Valentino’s Rockstud Pet tote offers customers a unique handmade print of their pet by the illustrator Riccardo Cusimano. Photo: Courtesy of Valentino

Interestingly, different pet breeds have different degrees of popularity in China versus Western countries, and they even have different implied meanings. The number of cat owners in China increased in 2020 compared to 2019, and cats are becoming increasingly popular pets. Because of this, for Burberry’s Valentine’s Day ads in China, the brand shot an advertisement with a Scottish Fold cat (known for its cute folded ears). But in Burberry’s Western ads for its famous B Series, Bulldogs — dogs rarely owned in China — were the featured pet. Brands must take advantage of pet preferences and symbolism differently on Chinese and Western social media to communicate with those target audiences correctly.

What will luxury brands do in the future?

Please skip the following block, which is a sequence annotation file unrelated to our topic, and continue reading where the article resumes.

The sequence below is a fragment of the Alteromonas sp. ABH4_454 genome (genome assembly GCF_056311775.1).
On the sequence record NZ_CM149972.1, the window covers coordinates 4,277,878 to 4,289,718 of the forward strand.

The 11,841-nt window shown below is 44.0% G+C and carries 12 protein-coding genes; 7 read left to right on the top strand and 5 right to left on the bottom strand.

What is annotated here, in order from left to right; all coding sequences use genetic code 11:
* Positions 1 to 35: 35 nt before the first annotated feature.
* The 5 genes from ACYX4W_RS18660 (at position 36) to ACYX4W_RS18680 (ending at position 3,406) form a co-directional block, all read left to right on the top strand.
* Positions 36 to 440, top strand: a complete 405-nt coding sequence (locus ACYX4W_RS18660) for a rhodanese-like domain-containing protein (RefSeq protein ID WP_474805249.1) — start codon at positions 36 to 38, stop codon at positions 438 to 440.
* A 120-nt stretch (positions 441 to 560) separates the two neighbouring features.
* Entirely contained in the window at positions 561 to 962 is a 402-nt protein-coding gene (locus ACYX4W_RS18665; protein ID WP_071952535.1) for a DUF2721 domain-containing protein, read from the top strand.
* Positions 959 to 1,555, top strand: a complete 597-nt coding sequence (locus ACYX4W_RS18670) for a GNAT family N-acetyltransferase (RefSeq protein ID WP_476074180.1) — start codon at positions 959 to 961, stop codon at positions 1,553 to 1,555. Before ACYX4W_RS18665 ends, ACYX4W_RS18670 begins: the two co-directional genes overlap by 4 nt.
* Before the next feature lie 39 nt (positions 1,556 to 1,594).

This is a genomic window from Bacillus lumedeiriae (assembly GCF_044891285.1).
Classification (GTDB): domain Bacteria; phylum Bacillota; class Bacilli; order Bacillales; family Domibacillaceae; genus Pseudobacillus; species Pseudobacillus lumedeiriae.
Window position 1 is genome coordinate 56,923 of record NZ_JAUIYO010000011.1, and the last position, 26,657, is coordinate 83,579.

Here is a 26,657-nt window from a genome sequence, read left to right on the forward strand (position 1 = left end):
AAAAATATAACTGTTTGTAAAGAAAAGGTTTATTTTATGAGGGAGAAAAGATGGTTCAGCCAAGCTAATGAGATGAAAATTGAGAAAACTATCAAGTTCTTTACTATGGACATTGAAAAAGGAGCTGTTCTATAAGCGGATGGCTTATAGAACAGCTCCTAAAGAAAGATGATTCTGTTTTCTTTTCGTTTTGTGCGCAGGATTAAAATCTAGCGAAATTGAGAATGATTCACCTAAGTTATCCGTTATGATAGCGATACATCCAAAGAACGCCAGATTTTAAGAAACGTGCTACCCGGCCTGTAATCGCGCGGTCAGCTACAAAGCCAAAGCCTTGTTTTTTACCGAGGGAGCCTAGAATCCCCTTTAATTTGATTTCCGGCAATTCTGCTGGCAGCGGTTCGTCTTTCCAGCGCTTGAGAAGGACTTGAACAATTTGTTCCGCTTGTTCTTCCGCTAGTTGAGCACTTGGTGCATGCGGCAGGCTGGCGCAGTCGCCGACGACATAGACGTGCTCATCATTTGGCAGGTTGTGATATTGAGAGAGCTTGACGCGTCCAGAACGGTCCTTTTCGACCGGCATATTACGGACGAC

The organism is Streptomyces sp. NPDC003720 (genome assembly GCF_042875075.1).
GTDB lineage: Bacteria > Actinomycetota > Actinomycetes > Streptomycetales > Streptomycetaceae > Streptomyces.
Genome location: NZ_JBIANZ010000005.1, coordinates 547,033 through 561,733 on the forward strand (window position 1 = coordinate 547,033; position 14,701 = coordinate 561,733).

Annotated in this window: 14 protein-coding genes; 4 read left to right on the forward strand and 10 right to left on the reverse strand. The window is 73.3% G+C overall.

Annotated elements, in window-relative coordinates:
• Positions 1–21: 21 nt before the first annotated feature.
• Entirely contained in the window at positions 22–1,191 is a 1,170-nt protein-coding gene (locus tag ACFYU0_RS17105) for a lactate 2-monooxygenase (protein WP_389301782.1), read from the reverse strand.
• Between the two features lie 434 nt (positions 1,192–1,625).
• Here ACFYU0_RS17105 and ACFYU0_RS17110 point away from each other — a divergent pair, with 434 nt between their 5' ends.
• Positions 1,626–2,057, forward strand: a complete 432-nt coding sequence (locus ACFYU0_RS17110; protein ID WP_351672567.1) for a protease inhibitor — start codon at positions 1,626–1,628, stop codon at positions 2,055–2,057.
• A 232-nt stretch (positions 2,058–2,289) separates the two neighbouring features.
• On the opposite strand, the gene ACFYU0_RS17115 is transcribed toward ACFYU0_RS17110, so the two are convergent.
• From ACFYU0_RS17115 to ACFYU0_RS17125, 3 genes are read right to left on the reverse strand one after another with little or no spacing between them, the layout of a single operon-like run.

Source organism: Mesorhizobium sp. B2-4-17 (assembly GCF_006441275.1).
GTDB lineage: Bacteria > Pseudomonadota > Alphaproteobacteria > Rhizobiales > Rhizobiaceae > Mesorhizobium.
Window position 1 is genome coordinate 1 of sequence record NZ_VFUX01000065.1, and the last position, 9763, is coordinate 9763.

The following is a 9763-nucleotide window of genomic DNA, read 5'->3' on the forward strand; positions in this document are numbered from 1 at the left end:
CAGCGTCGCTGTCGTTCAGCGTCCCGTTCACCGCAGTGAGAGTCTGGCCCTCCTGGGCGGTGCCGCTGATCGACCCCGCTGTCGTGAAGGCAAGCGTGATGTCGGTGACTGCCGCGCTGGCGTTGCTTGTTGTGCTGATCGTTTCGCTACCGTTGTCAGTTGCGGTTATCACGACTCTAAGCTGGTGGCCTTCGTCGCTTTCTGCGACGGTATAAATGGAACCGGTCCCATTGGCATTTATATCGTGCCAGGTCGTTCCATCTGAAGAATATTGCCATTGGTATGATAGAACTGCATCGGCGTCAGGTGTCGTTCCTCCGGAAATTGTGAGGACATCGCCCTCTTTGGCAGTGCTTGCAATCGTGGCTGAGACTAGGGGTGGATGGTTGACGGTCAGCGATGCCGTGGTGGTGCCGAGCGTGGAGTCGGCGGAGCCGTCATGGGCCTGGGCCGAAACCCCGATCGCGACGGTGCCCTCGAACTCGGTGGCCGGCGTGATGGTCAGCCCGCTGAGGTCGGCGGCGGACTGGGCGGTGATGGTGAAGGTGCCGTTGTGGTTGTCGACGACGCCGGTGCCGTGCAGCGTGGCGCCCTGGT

The aesthetics of pet fashion depend on the owner’s tastes and the brand itself. Brands can design more products like pet carriers, beds, and clothing to match key elements in their clothing lines. That can increase customer purchase rates and close feelings with pets, but they must fully consider the pet’s comfort, functional needs, and safety. That is the only way to truly convey pet-friendly values and win the trust of pet owners.

Brands are also likely to provide pet owners with more choices to meet their different needs. In addition to clothing, traction accessories, collars, and food dishes, there are also gaps in the market for more segments. Sustainable, environmentally friendly materials and smart products for pets are worth looking at as options.

But luxury brands should also look for suitable pet mascots and models via popular and significant breeds in China. French jewelry brand Boucheron has done well in China in this regard, highlighting its mascot, the black cat Wladimir, who also features highly on their Western digital channels. Black cats symbolize auspiciousness in China, and Boucheron has added ideas of freedom and heritage to that legacy. This kind of localization is one of the keys to successful marketing in China.

Additional research by Stella Zhan